‘Pill Head’ Remark Didn’t|Taint Manslaughter Case


     (CN) – A woman who caused a fatal accident while high on 11 controlled substances was not prejudiced by jurors hearing her called a “pill head,” the Arkansas appeals court ruled.
     Michelle Scrimsher testified that she had been driving with her sister in the car on Oct. 21, 2007, when an SUV in the oncoming traffic lane started straddling the middle line.
     She veered off the road to avoid a head-on collision, as did the car carrying her parents and husband, which was following six to eight lengths behind.
     That car could not avoid impact with the SUV, however, and the crash killed Scrimsher’s mother, Alpha Gann, and her husband, Harold Scrimsher. Her father, Virgil Gann, survived.
     The officers noted that the driver of the SUV, Carrie Dail, appeared “to be in cloud nine,” under the influence of drugs or alcohol.
     Dail was convicted of two counts of manslaughter. She was sentenced to 10 years in prison for each count, running concurrently, and fined $20,000.
     She appealed the sentence, alleging juror misconduct based on a lunch that two jurors shared after the main portion of the trial but before closing arguments and jury deliberations.
     According to Dail’s appeal, a man came up to the jurors and called Dail a “pill head.” She claimed that the words prejudiced the jury against her, and she also challenged the sufficiency of the evidence.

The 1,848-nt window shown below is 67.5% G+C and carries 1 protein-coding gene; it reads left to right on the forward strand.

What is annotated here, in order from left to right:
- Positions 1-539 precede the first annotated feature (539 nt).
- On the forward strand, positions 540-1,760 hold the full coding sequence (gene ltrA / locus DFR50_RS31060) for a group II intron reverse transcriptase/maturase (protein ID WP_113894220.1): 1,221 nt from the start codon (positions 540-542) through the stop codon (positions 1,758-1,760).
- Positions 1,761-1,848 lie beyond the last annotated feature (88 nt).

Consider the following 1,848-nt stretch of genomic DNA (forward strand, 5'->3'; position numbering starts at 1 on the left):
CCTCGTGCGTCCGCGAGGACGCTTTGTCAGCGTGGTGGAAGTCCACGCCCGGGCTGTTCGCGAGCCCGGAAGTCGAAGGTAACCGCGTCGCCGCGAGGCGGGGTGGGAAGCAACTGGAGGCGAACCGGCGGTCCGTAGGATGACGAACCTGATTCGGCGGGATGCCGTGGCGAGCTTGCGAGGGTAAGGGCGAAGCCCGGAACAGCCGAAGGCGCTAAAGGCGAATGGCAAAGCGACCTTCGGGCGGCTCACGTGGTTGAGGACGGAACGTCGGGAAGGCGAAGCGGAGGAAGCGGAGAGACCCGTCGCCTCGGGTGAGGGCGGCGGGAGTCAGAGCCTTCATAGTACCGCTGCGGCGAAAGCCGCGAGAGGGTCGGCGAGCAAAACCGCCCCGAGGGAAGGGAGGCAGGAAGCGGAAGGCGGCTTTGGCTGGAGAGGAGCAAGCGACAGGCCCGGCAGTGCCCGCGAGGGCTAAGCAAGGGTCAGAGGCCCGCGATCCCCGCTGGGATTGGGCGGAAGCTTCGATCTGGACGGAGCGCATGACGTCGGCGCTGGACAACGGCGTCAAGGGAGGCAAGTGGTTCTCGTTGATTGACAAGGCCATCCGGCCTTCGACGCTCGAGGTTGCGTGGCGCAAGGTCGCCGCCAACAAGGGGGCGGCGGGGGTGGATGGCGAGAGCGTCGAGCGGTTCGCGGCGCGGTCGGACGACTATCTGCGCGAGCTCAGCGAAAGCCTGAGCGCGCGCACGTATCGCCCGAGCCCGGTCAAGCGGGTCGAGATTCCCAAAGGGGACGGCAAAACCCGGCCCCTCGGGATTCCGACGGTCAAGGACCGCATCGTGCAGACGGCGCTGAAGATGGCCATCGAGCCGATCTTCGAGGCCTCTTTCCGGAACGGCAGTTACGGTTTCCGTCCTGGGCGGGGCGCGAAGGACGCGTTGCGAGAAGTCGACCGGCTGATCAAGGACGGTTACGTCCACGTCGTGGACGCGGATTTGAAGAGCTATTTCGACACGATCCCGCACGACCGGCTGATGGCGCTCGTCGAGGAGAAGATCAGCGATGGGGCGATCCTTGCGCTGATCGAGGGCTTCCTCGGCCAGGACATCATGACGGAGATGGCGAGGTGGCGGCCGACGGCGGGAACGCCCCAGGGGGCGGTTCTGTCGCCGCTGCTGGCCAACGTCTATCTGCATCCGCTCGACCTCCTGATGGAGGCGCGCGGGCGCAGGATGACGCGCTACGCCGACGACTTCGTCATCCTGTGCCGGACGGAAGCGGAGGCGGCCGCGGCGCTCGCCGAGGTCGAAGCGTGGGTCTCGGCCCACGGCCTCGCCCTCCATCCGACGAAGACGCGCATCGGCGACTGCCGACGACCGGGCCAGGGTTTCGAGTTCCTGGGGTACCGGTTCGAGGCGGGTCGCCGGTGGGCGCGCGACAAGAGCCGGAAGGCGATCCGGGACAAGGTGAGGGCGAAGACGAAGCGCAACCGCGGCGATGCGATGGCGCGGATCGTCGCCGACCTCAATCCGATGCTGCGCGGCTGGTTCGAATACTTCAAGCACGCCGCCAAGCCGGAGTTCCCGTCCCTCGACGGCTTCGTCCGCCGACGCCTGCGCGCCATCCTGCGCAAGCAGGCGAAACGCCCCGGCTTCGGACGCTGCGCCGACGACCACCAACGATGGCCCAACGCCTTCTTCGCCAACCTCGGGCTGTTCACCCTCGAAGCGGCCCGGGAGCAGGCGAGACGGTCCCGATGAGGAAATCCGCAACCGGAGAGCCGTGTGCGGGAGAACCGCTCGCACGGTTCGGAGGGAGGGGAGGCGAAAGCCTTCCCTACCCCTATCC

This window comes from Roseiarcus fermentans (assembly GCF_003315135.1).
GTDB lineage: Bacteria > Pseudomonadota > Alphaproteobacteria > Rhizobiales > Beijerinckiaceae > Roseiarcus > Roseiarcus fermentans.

The Arkansas Court of Appeals affirmed the conviction Thursday.
     “There was no testimony that Dail made any attempt to stop or correct the SUV,” Judge Larry Vaught wrote for the court. “The testimony relating to Dail’s actions and omissions while behind the wheel of a vehicle more than satisfy the reckless showing required by the state.”
     As for the jurors who heard the “pill head” comment, Vaught ruled that Dail was not prejudiced.
     “First, there was no proof that (juror Louanne) Hogue shared the comment with her fellow jurors,” Vaught wrote. “Second, there was no evidence of juror disagreement after the verdict was read. And finally, the evidence showed that Dail’s speech was slurred, several prescription bottles were found in her SUV, and she had 11 different controlled substances in her system at the time of the collision.”

%d bloggers like this: